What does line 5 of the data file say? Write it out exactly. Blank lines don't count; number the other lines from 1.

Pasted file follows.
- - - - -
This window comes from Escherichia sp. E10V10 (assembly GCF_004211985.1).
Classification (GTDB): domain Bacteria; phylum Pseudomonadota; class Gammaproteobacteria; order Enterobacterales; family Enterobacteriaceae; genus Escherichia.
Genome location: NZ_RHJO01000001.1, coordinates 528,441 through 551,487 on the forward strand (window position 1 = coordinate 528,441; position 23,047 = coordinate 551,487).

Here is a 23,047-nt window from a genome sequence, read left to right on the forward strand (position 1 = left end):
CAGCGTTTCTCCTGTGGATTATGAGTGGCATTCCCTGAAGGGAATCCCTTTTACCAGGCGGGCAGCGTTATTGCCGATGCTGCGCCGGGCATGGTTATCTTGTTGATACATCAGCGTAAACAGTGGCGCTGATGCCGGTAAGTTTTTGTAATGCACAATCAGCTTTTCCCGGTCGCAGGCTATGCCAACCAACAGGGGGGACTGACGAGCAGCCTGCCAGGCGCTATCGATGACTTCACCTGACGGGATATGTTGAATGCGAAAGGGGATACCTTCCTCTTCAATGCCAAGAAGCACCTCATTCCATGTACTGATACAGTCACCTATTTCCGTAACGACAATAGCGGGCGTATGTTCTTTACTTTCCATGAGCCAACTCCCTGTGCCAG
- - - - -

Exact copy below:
CAGCGTTTCTCCTGTGGATTATGAGTGGCATTCCCTGAAGGGAATCCCTTTTACCAGGCGGGCAGCGTTATTGCCGATGCTGCGCCGGGCATGGTTATCTTGTTGATACATCAGCGTAAACAGTGGCGCTGATGCCGGTAAGTTTTTGTAATGCACAATCAGCTTTTCCCGGTCGCAGGCTATGCCAACCAACAGGGGGGACTGACGAGCAGCCTGCCAGGCGCTATCGATGACTTCACCTGACGGGATATGTTGAATGCGAAAGGGGATACCTTCCTCTTCAATGCCAAGAAGCACCTCATTCCATGTACTGATACAGTCACCTATTTCCGTAACGACAATAGCGGGCGTATGTTCTTTACTTTCCATGAGCCAACTCCCTGTGCCAG